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Bicycle Makers Plead for Protection

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OTTAWA , Canada (June 21) – The two largest remaining bicycle makers in Canada see their factories threatened by lower-cost foreign imports. They have started a last-ditch effort today in Ottawa to seek emergency protection from Asian rivals. Procycle Group Inc. and Raleigh Canada Ltd. are asking the federal government to slap a 48 % […]

OTTAWA , Canada (June 21) – The two largest remaining bicycle makers in Canada see their factories threatened by lower-cost foreign imports. They have started a last-ditch effort today in Ottawa to seek emergency protection from Asian rivals.

Procycle Group Inc. and Raleigh Canada Ltd. are asking the federal government to slap a 48 % tariff on foreign bike imports to stop the bleeding of manufacturing jobs to China, Vietnam and other Asian nations. They warn a failure to get temporary safeguard protection could spell the end for “the vast majority” of bike manufacturing in Canada.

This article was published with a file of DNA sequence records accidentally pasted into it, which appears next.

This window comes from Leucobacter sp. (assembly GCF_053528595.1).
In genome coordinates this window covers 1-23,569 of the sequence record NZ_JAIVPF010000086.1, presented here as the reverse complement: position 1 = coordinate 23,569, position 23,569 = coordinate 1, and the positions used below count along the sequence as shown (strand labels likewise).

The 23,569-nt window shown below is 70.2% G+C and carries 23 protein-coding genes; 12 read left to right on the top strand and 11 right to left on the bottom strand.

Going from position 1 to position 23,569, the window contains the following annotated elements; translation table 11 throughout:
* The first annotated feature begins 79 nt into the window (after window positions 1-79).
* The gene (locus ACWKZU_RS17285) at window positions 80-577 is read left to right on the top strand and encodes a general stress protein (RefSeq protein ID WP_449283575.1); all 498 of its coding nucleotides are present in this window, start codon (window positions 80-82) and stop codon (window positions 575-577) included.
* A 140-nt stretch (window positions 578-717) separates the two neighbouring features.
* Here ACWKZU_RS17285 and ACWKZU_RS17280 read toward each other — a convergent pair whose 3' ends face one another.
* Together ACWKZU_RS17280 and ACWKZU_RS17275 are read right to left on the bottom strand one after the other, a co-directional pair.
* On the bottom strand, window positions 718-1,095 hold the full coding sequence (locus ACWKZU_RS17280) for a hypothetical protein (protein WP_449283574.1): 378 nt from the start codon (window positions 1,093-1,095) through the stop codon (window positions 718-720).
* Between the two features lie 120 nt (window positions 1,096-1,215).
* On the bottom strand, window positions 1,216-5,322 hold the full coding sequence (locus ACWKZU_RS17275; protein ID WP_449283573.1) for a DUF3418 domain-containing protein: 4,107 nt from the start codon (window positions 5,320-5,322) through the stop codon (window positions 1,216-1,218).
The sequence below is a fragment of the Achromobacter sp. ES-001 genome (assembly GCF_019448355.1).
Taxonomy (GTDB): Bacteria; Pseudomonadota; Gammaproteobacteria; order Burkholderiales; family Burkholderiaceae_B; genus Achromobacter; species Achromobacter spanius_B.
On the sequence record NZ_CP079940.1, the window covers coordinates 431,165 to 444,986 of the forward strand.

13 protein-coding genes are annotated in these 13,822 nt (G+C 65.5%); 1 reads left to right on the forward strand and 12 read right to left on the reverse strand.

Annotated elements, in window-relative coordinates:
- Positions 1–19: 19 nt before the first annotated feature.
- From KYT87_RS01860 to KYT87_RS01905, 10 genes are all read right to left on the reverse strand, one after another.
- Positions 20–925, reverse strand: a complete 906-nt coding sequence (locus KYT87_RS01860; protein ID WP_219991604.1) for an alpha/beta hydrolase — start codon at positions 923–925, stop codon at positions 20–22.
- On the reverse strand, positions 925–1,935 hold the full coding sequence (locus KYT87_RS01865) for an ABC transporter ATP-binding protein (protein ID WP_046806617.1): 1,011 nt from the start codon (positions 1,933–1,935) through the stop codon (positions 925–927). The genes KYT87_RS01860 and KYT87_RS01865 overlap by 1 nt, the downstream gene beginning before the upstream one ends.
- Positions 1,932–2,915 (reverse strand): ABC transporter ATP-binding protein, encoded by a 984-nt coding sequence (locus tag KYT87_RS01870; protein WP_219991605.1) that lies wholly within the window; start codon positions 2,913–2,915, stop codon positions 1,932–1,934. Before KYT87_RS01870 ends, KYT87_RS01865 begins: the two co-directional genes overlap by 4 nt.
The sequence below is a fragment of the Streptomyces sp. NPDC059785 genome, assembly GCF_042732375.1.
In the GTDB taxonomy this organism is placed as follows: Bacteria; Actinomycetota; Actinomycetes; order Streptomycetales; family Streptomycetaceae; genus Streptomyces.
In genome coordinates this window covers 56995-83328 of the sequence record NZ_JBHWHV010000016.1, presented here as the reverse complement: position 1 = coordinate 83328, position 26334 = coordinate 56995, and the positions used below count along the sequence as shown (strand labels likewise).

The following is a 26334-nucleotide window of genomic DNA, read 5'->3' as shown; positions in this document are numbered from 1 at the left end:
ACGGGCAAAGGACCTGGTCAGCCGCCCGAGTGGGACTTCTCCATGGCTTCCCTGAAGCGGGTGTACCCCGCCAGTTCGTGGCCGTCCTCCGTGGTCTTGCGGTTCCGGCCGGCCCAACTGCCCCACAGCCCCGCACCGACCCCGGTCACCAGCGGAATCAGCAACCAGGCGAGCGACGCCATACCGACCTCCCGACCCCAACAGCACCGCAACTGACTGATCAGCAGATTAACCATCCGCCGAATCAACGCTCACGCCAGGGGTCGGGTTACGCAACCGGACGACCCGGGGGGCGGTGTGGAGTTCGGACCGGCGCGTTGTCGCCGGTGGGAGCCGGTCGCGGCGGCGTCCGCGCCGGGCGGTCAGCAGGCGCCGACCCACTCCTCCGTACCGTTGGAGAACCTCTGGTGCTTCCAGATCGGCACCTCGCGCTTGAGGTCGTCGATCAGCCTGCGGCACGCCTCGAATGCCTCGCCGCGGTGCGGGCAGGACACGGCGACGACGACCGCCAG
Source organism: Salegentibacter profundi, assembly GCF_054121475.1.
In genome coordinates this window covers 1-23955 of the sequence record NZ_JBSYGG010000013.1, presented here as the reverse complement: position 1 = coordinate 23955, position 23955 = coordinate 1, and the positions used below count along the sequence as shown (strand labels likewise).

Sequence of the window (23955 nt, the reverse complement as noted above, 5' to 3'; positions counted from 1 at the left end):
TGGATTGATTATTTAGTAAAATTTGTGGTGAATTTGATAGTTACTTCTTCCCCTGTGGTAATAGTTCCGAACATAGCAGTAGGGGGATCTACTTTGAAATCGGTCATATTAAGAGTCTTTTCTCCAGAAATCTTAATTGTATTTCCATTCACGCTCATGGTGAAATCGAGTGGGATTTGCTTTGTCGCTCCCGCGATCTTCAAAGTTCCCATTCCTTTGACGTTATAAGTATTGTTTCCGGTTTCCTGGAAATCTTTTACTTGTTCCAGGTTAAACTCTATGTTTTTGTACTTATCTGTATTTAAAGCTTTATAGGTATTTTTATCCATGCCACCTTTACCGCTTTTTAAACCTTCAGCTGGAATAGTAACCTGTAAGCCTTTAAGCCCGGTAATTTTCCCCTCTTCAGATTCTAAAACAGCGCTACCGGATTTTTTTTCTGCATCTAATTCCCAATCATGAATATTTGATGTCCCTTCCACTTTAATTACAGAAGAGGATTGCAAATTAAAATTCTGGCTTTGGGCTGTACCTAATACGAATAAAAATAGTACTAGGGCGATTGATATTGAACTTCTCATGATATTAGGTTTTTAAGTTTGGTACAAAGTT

The case should set a precedent for how Ottawa responds to the new economic reality where Canadian factory owners are trying to decide whether to keep production going locally or move it offshore themselves.
“The manufacturing industry is watching this with considerable attention,” said Larry Herman, a trade lawyer with Cassels Brock in Toronto who is not acting for either side in the case.

Procycle and Raleigh appear at the Canadian International Trade Tribunal this morning seeking the rarely used “safeguard” shelter from foreign competitors. This is allowed under global trade rules if an industry faces serious injury from a sudden, unexpected flood of imports.
The case may turn into a political hot potato for Ottawa because Finance Minister Ralph Goodale, not the independent and quasi-judicial CITT, must ultimately approve safeguard actions.
Procycle and Raleigh say the imports in question have almost doubled in recent years to 1,063,768 units in 2004 from 538,523 in 2000.

Mr. Goodale may be forced to choose between angering Beijing – Canada’s top new trade priority – or voters in Quebec, where the biggest bike manufacturing plants are located and where hundreds of textile jobs have already been lost to Asian competitors such as China.
The retail bicycle market in Canada is worth as much as $300-million in annual sales, but market share held by Canadian producers has plummeted in recent years, sliding to 30 % in 2004 from 58 per cent in 2000. Imports now control 70 % of the market.

Canada’s largest retail stores are fighting the requested safeguard, warning it would drive up bicycle prices, erode selection and send Canadians cross-border shopping to the United States for better deals. (Source: Globe and Mail ,Canada)

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